Liddell in need of a fresh approach

ATLANTA – Have no doubt that unless he voluntarily decides to quit, Chuck Liddell will land another big Ultimate Fighting Championship match. He’ll come prancing to the ring to the roars of a crowd that loves him no matter what.

But unless the UFC’s biggest attraction begins to diversify his game, he’s not going to have any more of the triumphant victories that have made him the face of mixed martial arts.

“The Iceman” was knocked out with a single overhand right in the second round of an otherwise uneventful fight Saturday by Rashad Evans at UFC 88 at Philips Arena. Like he’d done when he lost his light heavyweight title to Quinton “Rampage” Jackson last year, Liddell missed an uppercut and paid for it by getting knocked out.

The cold, hard facts are these: Liddell has lost three of his past four and has not beaten a fighter coming off of a victory since he blew out Tito Ortiz in December 2006. Since, Liddell has been TKO’d by Jackson, lost a desultory decision to Keith Jardine and won a stirring victory over Wanderlei Silva.

In each of those bouts, there were no surprises in Liddell’s game. He moved forward, looking to load up on the fight-ending right hand.

A superb kick boxer, the 38-year-old Liddell has largely eschewed his kicks. A former college wrestler, Liddell seems to have no use for his wrestling. And though he has very good jiu-jitsu skills, he hasn’t shown them in years.

Liddell has enough power in his hands to win any fight he takes. But the competition is increasing so quickly and fighters are diversifying their games so much that Liddell can’t simply rely on being a gunslinger any longer.

“It would complement his striking if he would mix it up more,” said one of Liddell’s peers, 38-year-old former PRIDE champion Dan Henderson, who captured a unanimous decision earlier Saturday over young gun Rousimar Palhares.

Henderson pointed out that Liddell mixed his attack well against Silva in December, taking him down several times in an effort to give the hard-hitting Brazilian something to worry about in addition to his hands.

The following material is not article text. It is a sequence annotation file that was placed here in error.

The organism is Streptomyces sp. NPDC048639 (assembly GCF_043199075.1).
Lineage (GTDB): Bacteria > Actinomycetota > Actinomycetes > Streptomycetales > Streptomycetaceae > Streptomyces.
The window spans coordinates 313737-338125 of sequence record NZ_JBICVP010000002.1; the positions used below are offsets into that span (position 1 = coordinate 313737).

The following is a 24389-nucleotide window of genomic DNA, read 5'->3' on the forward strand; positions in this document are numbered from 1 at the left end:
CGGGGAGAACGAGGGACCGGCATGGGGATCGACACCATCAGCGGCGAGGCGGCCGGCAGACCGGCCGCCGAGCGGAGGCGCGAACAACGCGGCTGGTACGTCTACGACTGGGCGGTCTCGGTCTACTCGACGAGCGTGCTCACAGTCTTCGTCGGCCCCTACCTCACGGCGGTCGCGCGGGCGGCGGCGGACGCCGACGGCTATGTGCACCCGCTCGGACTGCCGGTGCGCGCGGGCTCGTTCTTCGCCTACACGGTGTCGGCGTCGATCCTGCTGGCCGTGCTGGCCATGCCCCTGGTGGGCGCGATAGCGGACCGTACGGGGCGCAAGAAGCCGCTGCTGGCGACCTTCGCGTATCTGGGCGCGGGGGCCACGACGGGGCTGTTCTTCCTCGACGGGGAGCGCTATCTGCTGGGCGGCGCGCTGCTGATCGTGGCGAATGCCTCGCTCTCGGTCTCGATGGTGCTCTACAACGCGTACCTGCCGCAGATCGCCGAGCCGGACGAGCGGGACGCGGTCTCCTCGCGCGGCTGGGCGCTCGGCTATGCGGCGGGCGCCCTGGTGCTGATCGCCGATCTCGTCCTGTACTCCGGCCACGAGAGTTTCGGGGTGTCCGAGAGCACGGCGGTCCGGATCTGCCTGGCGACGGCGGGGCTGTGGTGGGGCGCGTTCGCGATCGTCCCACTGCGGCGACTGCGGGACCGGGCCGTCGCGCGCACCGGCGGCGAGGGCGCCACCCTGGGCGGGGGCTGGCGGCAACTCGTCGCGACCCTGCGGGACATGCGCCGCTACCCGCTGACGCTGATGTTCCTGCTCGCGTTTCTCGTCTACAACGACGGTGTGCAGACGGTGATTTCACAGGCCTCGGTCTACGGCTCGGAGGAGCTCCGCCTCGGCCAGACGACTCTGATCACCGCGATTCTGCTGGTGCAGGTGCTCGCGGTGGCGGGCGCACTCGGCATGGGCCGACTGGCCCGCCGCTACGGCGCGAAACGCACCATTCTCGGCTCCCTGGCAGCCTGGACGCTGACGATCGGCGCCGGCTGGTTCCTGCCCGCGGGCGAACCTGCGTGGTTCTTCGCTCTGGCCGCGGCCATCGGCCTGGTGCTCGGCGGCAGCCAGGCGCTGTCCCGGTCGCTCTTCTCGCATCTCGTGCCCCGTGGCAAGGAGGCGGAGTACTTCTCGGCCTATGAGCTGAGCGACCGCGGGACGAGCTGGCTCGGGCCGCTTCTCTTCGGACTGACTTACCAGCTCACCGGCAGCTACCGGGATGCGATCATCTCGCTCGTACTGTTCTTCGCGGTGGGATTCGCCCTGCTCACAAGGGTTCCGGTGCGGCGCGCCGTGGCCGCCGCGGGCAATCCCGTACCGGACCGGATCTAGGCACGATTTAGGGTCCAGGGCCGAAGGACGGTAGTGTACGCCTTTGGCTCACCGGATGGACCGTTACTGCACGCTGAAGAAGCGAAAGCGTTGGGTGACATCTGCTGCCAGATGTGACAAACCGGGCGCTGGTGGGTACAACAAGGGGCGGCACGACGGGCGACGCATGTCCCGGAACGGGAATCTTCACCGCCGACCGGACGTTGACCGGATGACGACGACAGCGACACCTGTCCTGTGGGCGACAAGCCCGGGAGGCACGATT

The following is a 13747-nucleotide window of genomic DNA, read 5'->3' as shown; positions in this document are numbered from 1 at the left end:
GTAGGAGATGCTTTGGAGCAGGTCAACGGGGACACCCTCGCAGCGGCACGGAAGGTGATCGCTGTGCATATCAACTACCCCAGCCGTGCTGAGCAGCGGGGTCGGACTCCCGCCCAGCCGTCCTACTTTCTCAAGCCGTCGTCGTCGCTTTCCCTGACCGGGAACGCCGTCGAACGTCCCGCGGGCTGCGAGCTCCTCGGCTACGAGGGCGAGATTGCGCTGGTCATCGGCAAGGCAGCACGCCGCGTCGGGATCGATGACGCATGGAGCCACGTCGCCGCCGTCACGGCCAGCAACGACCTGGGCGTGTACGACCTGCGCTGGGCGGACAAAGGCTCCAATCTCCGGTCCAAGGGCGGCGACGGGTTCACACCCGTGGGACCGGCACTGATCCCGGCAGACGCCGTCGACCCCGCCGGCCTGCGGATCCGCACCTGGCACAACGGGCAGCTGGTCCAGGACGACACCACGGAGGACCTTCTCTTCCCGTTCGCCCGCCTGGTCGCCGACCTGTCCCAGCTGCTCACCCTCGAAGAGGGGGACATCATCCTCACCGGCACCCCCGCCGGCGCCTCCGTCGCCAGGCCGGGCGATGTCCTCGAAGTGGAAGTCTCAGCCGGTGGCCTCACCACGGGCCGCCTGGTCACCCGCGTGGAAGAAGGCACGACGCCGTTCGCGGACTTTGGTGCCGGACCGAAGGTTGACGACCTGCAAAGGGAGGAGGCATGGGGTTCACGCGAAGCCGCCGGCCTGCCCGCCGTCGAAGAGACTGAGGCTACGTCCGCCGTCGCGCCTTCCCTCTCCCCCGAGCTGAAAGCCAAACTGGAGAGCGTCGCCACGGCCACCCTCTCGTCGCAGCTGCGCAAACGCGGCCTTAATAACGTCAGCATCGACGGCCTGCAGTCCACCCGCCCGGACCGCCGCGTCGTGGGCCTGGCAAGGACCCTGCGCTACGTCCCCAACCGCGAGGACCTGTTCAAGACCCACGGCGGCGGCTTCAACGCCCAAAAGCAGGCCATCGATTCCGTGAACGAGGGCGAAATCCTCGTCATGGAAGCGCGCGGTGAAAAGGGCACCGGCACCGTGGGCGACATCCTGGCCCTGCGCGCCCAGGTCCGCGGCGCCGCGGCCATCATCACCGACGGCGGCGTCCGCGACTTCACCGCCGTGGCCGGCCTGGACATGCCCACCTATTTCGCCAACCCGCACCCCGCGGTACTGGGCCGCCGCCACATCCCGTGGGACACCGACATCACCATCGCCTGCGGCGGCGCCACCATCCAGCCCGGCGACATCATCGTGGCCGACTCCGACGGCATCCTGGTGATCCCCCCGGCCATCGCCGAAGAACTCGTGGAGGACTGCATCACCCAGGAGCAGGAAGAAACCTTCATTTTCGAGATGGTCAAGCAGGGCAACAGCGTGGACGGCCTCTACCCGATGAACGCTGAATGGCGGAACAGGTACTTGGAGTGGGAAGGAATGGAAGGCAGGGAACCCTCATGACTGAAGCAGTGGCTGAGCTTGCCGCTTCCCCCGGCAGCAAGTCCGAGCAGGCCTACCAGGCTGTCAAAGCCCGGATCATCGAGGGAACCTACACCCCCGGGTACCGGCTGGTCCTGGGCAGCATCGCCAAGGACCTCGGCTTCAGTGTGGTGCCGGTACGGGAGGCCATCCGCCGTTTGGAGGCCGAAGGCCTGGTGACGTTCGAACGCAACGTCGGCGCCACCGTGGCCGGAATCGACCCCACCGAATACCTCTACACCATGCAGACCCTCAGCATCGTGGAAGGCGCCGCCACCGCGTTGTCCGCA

There was none of that on Saturday, though, just as there was none of it against Jardine or Jackson last year.

“I’ve been working on my takedowns and I’ve been working on everything,” said Liddell, who was sporting a nasty welt under his right eye. “I just got caught.”

There’s no reason, though, that Liddell needs to resort to becoming the one-dimensional striker he’s been more often than not in the last two years.

Even the best fastball pitchers are unable to throw the 98-mph heater past good hitters if that’s all they throw.

And for the better part of two years, Liddell has simply relied upon his 98-mph heater.

Naturally, given his age and his losses, there will be plenty of talk about retirement. And, asked about it at the post-fight news conference, Liddell was non-committal.

“I’m definitely going to take a little time,” Liddell said. “I’ve always said that when I retire, I’ll decide in the training room and not after a fight.”

Though the calls will come, there’s no need for him to retire. He’s not taking a lot of punishment and hasn’t demonstrably slowed. He was knocked out twice with one punch and lost a close decision in the other.

He possesses everything he needs to once again be a dominant player in the UFC’s marquee division, but he’s simply put most of his tools back into the box and has chosen to rely only upon his hammer.

Liddell’s longtime friend, UFC president Dana White, appeared crestfallen in the cage after the bout. He admitted to being shocked at the result at the post-fight news conference.

And White knows it cost him a lot of money, because with a win, Liddell was slated to fight Forrest Griffin for the UFC light heavyweight belt that would have pitted arguably the company’s two most popular fighters against each other in a bout that would have had the cash registers overflowing.

Instead, that title shot will go to Evans, who surely has earned it.

Liddell has to regroup and fight his way back into contention. With men like Jackson, Lyoto Machida, Silva, Evans and Shogun Rua, among many others, in the division, Liddell is going to need to win at least two fights before White should even consider giving him another crack at the championship.

When he returns to training in his hometown of San Luis Obispo, Calif., Liddell will need to work on correcting the mistake with the uppercut he’s made in his losses to Jackson and Evans. In both cases, he threw a right uppercut from outside, missed, and got caught with a counter shot.

“I guess that’s a bad habit,” Liddell (21-60 said. “I see that shot and I land it a lot, but I guess I leave myself open when I throw it. I need to get back in there and stop doing it. It’s something to work on.”

Evans (12-0-1) was able to get comfortable because all he had to work on was preparing for Liddell’s strikes. If he had to worry about getting kick, or had to fend off a Liddell takedown, he might not have been so loose and confident.

He simply circled most of the night, looking for that one opening which would give him the career-defining win. When it came, he took full advantage.

Evans proved he’s one of the world’s elite fighters and may have beaten Liddell at his most diverse best.

But until Liddell starts using all of his weapons, no one will ever know.

Kevin Iole covers boxing and mixed martial arts for Yahoo! Sports. Follow him on Twitter. Send Kevin a question or comment for potential use in a future column or webcast.
Updated Sunday, Sep 7, 2008